What make the place are actually the pilgrims, the mixing of people from all ways of life, who have come with their hopes and wishes. There is more of a holiday mood than of an austere religious gathering. People are happy. They pray, they implore but they also chat, pass information, buy, sell, flirt, propose, establish contacts. They all share a thing in common irrespective of their caste or religion; they now are Lahootis, part of the selected who have made it to the tomb of the saint. They yet have to prepare to go to Lahoot Lamakan, the final destination. They will go on foot on a path through the mountain, a distance of six kilometers to the South of Shah Noorani.
Who is –or was- Bilawal Noorani is utterly irrelevant for the pilgrim. They have come for the barakah.
After the visit of the shrine, we sat in the yard listening to dhammal until the namaz of Maghrib. Thereafter, we went off to prepare our camp.
We spent the night under the tent in the outskirt of the village. We woke up at dawn [30/12/07], and had breakfast at one of the restaurants (called ‘hotel’ in Urdu). Oily parattas and sweet caffeine-rich tea.
After paying homage to Shah Noorani, we left in a packed kikra (28 passengers in it plus luggage)for Mohabat Faqir while Nazir drove the car empty. When we reached Mohabat Faqir, the chauffeur was finishing his breakfast and at 10 am we left for Lahoot, a mere five kilometers away to the south.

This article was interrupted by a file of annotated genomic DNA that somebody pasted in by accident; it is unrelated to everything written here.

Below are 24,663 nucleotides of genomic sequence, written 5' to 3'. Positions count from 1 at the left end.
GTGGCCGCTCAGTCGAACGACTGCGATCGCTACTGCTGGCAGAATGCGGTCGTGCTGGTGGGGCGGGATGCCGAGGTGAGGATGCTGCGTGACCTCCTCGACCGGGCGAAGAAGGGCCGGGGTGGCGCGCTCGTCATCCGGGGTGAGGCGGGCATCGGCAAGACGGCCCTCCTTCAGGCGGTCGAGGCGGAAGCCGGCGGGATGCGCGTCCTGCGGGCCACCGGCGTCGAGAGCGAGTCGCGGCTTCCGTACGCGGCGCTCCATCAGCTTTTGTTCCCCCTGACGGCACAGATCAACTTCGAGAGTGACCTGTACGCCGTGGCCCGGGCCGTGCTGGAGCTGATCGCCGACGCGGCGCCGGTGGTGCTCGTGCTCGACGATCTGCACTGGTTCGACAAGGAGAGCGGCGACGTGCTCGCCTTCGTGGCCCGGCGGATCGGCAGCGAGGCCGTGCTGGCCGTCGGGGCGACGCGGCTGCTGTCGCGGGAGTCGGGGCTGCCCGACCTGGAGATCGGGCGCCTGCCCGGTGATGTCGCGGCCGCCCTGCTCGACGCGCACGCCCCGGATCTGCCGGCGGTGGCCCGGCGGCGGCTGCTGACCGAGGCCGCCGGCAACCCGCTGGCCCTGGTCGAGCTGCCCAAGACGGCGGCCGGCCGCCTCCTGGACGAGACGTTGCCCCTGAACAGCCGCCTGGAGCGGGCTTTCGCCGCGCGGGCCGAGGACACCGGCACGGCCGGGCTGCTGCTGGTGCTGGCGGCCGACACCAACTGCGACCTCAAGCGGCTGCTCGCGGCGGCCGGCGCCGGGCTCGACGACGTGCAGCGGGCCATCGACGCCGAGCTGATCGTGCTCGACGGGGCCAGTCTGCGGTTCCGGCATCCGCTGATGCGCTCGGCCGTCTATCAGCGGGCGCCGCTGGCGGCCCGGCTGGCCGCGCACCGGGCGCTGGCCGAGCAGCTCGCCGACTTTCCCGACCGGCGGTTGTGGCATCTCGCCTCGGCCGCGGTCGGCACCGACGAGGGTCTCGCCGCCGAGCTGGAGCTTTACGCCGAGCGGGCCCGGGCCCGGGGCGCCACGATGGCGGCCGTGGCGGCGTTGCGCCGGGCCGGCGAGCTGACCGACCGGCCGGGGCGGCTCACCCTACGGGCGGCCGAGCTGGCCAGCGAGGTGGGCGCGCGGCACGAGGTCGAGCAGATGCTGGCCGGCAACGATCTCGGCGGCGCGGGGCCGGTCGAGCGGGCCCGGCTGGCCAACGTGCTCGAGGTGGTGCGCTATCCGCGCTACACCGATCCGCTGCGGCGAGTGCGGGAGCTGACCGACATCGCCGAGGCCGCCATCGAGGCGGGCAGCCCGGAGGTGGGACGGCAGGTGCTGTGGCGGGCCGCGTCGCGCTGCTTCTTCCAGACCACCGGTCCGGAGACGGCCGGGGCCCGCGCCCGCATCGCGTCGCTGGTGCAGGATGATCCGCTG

We left the car and walked along a stream into a gorge. Noé, who had been designated leader of the expedition, was helping Shahana in her progression on this uneven terrain. They had to pass round large boulders detached from the flank of the mountain, hop over the stream, scale inclines. We reached a part where an iron ladder had been affixed to the rock. For this part, Noé was on my back while Shahana and Husni went ahead without difficulty. Wasim was ahead, and he was comfortably sitting at the terrace by the cave when we joined him. Over us hanged stalactites, and water was dripping from the top of the mountain. The air was moist. The sun never reaches this recess of the mountain and therefore the place is a sort of damp even though we are in one of the driest region of the world. After a short rest, we all proceeded to the cave, a few steps higher. An iron ladder, about five meters high, led to the small entrance of the cave. An overweight person could not enter it. Noé and I followed the group and they soon were engulfed into the rock. The tradition wants it that if someone cannot pass the narrow entrance of the cave, he/she is not the child of his/her father. With difficulty, we passed into the netherworld. In the dark, I felt a sudden depression under my feet and at the same time got hold of a thick rope acting as a lead. The ground was slippery, and soon our feet were in the water. Small candles held by other visitors helped us to perceive and discover the cave. People were shouting ‘Ya Ali’ both as part of their religious belief and part to reassure themselves. Noé was getting worried. I heard Shahana scream when she thought a fish was biting her. I tested the way but no fish or crab, or any kind of creature seemed to be present in the muddy, murky water. It was first only a foot deep, but as we advanced further to our right, we went suddenly into deeper water, half to the thigh. My feet planted in the soft muddy bottom, it was difficult to keep balance, with Noé on my back and the digital camera in my hand. Shahana was holding me, I was holding Shahana, Shahana was holding Nazir, Husni was holding herself. We reached an end (20 meters to the right), a pseudo-religious spot with a chanda box by it. Retracing our steps, –by now our eyes were getting used to the darkness- we came to the camel, a stalactite formation, covered with red and green chadors. [See the picture]. Wading up the pool, I reached the bank and leaving Noé with his mother, I went into a series of tunnels and rooms without the aid of light. I used my hands to recognise my way. Two youths who had hesitated to go took up their courage and followed me. Conversation gave courage. The air was becoming thicker and thicker. I followed the rope groping in the intestine of the mountain. I stopped using the light of the camera as I noticed condensation. [See picture]. Eventually, I got into the last room, a space of about 20 square meters which was the end of this speleological experiment.